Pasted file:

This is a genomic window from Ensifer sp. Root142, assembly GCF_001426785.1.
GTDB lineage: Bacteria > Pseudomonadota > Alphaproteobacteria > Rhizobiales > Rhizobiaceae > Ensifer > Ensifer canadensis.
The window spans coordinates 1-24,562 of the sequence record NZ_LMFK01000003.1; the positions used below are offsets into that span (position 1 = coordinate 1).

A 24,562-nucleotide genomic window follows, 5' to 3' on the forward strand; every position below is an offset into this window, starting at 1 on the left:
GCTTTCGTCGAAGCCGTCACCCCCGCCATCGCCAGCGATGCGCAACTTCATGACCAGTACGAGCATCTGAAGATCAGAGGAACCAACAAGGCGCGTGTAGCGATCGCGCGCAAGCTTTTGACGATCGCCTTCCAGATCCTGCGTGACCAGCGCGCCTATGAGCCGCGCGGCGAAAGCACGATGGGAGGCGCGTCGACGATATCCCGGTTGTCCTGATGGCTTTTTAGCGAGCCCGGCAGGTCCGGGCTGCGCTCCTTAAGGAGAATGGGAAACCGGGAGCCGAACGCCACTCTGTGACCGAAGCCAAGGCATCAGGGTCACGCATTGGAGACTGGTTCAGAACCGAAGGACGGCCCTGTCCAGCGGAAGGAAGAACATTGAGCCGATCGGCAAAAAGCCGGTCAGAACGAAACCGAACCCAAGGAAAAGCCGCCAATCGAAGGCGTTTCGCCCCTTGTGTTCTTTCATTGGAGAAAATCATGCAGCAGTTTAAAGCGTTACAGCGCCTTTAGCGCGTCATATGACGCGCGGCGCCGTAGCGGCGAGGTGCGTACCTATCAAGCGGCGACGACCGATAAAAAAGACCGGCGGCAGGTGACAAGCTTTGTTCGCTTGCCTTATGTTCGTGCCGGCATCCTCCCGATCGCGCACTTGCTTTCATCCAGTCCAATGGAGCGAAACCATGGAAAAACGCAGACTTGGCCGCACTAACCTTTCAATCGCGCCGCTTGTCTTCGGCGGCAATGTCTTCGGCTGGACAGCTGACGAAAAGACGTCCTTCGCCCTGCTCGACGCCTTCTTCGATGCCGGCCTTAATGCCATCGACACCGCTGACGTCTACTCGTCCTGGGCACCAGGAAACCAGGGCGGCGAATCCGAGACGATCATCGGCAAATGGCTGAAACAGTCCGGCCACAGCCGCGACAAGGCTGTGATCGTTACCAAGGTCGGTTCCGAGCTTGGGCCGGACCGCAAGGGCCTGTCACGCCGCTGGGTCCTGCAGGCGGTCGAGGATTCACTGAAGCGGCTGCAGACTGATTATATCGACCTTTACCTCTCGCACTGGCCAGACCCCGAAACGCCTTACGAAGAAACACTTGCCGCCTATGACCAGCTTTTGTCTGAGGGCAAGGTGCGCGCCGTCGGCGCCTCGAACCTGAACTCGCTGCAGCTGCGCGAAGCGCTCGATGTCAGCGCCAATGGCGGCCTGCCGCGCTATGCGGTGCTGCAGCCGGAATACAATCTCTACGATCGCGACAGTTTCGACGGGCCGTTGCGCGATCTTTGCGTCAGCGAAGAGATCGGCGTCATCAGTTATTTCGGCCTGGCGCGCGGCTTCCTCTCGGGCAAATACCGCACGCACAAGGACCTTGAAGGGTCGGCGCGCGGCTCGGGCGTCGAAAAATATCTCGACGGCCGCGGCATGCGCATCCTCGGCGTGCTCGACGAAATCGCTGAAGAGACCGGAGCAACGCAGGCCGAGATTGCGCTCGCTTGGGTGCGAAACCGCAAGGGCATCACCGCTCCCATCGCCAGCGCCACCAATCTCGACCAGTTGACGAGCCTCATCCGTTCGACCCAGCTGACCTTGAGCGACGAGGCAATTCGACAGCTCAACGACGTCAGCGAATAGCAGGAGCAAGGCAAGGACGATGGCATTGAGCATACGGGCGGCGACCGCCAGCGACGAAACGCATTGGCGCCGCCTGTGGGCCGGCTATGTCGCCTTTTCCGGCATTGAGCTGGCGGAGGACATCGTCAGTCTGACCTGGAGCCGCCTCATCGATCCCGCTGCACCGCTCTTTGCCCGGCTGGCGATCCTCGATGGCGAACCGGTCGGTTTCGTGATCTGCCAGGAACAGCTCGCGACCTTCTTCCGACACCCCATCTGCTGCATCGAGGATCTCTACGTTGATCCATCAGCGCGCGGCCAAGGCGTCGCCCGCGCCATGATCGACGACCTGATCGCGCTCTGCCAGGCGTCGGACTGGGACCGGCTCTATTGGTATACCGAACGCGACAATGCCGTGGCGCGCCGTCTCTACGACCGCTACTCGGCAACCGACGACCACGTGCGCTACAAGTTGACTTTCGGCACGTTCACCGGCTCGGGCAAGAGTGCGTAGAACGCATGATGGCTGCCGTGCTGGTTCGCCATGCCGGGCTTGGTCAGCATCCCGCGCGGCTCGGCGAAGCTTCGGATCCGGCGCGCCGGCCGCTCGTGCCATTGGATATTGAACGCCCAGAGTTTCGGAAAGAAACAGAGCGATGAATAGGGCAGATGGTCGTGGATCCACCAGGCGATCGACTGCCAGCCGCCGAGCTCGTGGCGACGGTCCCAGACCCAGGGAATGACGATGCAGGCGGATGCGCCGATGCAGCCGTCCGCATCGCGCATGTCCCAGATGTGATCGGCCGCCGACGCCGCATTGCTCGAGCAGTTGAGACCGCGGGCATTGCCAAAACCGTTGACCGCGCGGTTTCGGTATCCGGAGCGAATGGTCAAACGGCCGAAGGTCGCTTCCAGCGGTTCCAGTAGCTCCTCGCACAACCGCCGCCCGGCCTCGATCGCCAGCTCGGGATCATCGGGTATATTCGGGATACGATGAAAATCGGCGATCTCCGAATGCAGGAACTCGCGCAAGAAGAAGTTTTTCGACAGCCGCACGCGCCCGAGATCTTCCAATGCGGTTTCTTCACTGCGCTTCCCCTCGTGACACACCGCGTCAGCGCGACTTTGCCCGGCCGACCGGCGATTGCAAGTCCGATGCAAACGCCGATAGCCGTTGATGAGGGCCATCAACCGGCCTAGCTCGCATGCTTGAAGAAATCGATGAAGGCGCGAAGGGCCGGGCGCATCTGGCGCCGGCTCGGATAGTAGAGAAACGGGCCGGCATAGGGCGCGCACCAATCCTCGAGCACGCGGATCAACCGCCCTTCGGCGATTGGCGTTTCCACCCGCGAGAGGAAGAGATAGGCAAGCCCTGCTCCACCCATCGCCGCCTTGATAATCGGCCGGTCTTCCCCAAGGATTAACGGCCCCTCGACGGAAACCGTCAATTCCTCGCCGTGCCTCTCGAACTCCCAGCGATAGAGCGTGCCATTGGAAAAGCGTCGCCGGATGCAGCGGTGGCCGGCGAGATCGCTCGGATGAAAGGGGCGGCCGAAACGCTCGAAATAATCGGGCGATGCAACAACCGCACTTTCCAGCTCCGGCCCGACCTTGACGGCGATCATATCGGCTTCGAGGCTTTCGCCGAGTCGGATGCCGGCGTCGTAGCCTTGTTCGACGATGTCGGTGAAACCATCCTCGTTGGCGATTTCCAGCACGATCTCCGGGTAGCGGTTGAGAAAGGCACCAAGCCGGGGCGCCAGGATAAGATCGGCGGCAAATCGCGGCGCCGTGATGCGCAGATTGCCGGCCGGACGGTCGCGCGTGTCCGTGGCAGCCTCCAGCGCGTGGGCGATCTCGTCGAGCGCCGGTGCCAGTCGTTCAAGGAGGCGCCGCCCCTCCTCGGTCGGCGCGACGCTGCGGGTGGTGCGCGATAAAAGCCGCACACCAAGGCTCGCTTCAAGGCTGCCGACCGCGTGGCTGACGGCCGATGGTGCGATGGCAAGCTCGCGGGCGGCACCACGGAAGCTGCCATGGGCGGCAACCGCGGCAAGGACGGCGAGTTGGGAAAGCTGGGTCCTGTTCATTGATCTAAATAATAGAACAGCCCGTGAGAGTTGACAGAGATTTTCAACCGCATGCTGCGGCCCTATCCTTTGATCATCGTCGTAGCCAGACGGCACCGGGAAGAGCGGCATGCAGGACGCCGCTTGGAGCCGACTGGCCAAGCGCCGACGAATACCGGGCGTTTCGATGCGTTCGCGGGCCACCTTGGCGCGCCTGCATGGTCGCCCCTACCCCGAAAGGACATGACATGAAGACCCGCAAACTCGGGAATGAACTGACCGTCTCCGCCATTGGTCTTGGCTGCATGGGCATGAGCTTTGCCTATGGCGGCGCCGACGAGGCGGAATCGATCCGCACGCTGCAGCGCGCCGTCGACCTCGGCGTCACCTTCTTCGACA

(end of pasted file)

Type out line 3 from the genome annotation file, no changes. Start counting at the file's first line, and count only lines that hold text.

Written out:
The window spans coordinates 1-24,562 of the sequence record NZ_LMFK01000003.1; the positions used below are offsets into that span (position 1 = coordinate 1).